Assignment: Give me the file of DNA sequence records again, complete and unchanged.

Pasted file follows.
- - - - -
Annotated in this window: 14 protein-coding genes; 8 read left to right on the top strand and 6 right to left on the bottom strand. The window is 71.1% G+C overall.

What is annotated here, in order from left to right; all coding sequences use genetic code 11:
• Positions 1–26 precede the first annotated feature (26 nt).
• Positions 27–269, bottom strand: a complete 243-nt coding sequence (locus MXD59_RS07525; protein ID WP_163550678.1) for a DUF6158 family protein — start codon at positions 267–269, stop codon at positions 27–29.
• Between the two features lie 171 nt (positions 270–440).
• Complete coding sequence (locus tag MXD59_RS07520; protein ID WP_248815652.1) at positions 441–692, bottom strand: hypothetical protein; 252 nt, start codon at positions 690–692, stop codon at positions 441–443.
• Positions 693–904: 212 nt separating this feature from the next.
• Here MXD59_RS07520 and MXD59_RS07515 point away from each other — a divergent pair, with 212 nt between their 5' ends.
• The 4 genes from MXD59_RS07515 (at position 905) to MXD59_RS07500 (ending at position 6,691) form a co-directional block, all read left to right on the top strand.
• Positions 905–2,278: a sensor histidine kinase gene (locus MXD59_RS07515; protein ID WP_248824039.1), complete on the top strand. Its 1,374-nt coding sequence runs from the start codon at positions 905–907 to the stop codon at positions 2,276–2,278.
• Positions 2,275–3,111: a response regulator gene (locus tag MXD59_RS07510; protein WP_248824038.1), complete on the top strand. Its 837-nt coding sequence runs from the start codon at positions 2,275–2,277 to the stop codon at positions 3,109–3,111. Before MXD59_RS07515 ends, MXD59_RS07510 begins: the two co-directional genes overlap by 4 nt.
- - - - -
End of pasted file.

Annotated in this window: 14 protein-coding genes; 8 read left to right on the top strand and 6 right to left on the bottom strand. The window is 71.1% G+C overall.

What is annotated here, in order from left to right; all coding sequences use genetic code 11:
• Positions 1–26 precede the first annotated feature (26 nt).
• Positions 27–269, bottom strand: a complete 243-nt coding sequence (locus MXD59_RS07525; protein ID WP_163550678.1) for a DUF6158 family protein — start codon at positions 267–269, stop codon at positions 27–29.
• Between the two features lie 171 nt (positions 270–440).
• Complete coding sequence (locus tag MXD59_RS07520; protein ID WP_248815652.1) at positions 441–692, bottom strand: hypothetical protein; 252 nt, start codon at positions 690–692, stop codon at positions 441–443.
• Positions 693–904: 212 nt separating this feature from the next.
• Here MXD59_RS07520 and MXD59_RS07515 point away from each other — a divergent pair, with 212 nt between their 5' ends.
• The 4 genes from MXD59_RS07515 (at position 905) to MXD59_RS07500 (ending at position 6,691) form a co-directional block, all read left to right on the top strand.
• Positions 905–2,278: a sensor histidine kinase gene (locus MXD59_RS07515; protein ID WP_248824039.1), complete on the top strand. Its 1,374-nt coding sequence runs from the start codon at positions 905–907 to the stop codon at positions 2,276–2,278.
• Positions 2,275–3,111: a response regulator gene (locus tag MXD59_RS07510; protein WP_248824038.1), complete on the top strand. Its 837-nt coding sequence runs from the start codon at positions 2,275–2,277 to the stop codon at positions 3,109–3,111. Before MXD59_RS07515 ends, MXD59_RS07510 begins: the two co-directional genes overlap by 4 nt.